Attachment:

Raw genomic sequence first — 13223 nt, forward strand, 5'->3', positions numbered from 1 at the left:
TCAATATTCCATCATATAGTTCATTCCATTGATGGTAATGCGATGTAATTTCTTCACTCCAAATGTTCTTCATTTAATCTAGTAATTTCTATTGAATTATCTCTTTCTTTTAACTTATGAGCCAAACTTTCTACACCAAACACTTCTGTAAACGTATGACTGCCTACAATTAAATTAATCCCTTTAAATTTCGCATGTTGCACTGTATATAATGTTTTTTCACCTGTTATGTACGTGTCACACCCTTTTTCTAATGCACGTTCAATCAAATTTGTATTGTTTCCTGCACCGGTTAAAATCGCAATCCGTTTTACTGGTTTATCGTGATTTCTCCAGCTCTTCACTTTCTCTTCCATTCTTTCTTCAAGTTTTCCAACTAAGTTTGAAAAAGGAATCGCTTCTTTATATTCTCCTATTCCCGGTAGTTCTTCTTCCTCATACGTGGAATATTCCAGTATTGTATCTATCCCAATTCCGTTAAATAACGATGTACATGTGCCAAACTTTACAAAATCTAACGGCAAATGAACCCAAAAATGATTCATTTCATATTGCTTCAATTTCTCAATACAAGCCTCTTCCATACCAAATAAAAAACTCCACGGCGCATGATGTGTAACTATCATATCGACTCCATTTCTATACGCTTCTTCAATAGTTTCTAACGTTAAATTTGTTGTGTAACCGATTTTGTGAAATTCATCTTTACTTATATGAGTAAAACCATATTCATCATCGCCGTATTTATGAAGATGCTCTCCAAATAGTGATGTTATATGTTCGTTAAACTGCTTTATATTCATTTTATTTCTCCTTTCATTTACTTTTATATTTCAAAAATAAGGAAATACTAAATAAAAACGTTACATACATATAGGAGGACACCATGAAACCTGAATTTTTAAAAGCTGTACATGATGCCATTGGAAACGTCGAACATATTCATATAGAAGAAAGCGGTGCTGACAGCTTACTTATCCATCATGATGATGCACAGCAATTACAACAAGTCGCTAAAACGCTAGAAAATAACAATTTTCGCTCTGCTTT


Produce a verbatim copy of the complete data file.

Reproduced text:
Raw genomic sequence first — 13223 nt, forward strand, 5'->3', positions numbered from 1 at the left:
TCAATATTCCATCATATAGTTCATTCCATTGATGGTAATGCGATGTAATTTCTTCACTCCAAATGTTCTTCATTTAATCTAGTAATTTCTATTGAATTATCTCTTTCTTTTAACTTATGAGCCAAACTTTCTACACCAAACACTTCTGTAAACGTATGACTGCCTACAATTAAATTAATCCCTTTAAATTTCGCATGTTGCACTGTATATAATGTTTTTTCACCTGTTATGTACGTGTCACACCCTTTTTCTAATGCACGTTCAATCAAATTTGTATTGTTTCCTGCACCGGTTAAAATCGCAATCCGTTTTACTGGTTTATCGTGATTTCTCCAGCTCTTCACTTTCTCTTCCATTCTTTCTTCAAGTTTTCCAACTAAGTTTGAAAAAGGAATCGCTTCTTTATATTCTCCTATTCCCGGTAGTTCTTCTTCCTCATACGTGGAATATTCCAGTATTGTATCTATCCCAATTCCGTTAAATAACGATGTACATGTGCCAAACTTTACAAAATCTAACGGCAAATGAACCCAAAAATGATTCATTTCATATTGCTTCAATTTCTCAATACAAGCCTCTTCCATACCAAATAAAAAACTCCACGGCGCATGATGTGTAACTATCATATCGACTCCATTTCTATACGCTTCTTCAATAGTTTCTAACGTTAAATTTGTTGTGTAACCGATTTTGTGAAATTCATCTTTACTTATATGAGTAAAACCATATTCATCATCGCCGTATTTATGAAGATGCTCTCCAAATAGTGATGTTATATGTTCGTTAAACTGCTTTATATTCATTTTATTTCTCCTTTCATTTACTTTTATATTTCAAAAATAAGGAAATACTAAATAAAAACGTTACATACATATAGGAGGACACCATGAAACCTGAATTTTTAAAAGCTGTACATGATGCCATTGGAAACGTCGAACATATTCATATAGAAGAAAGCGGTGCTGACAGCTTACTTATCCATCATGATGATGCACAGCAATTACAACAAGTCGCTAAAACGCTAGAAAATAACAATTTTCGCTCTGCTTT